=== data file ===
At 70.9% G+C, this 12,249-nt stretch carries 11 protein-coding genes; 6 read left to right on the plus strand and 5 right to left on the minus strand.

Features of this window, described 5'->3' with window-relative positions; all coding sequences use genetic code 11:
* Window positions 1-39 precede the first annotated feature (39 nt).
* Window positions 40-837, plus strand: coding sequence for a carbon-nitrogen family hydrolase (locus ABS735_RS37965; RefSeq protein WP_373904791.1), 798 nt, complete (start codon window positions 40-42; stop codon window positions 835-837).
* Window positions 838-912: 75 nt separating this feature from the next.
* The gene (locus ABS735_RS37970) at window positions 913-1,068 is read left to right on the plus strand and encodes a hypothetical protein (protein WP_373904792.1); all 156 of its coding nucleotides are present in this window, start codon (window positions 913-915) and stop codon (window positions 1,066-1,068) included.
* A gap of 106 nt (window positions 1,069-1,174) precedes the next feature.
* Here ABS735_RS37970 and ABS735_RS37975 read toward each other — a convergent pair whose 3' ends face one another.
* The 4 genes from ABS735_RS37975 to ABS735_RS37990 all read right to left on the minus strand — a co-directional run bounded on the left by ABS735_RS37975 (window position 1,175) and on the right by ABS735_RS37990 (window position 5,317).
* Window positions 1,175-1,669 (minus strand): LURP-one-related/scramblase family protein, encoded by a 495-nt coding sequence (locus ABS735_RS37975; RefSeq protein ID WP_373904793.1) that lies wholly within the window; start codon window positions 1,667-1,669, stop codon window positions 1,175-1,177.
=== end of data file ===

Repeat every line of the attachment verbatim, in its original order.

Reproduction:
At 70.9% G+C, this 12,249-nt stretch carries 11 protein-coding genes; 6 read left to right on the plus strand and 5 right to left on the minus strand.

Features of this window, described 5'->3' with window-relative positions; all coding sequences use genetic code 11:
* Window positions 1-39 precede the first annotated feature (39 nt).
* Window positions 40-837, plus strand: coding sequence for a carbon-nitrogen family hydrolase (locus ABS735_RS37965; RefSeq protein WP_373904791.1), 798 nt, complete (start codon window positions 40-42; stop codon window positions 835-837).
* Window positions 838-912: 75 nt separating this feature from the next.
* The gene (locus ABS735_RS37970) at window positions 913-1,068 is read left to right on the plus strand and encodes a hypothetical protein (protein WP_373904792.1); all 156 of its coding nucleotides are present in this window, start codon (window positions 913-915) and stop codon (window positions 1,066-1,068) included.
* A gap of 106 nt (window positions 1,069-1,174) precedes the next feature.
* Here ABS735_RS37970 and ABS735_RS37975 read toward each other — a convergent pair whose 3' ends face one another.
* The 4 genes from ABS735_RS37975 to ABS735_RS37990 all read right to left on the minus strand — a co-directional run bounded on the left by ABS735_RS37975 (window position 1,175) and on the right by ABS735_RS37990 (window position 5,317).
* Window positions 1,175-1,669 (minus strand): LURP-one-related/scramblase family protein, encoded by a 495-nt coding sequence (locus ABS735_RS37975; RefSeq protein ID WP_373904793.1) that lies wholly within the window; start codon window positions 1,667-1,669, stop codon window positions 1,175-1,177.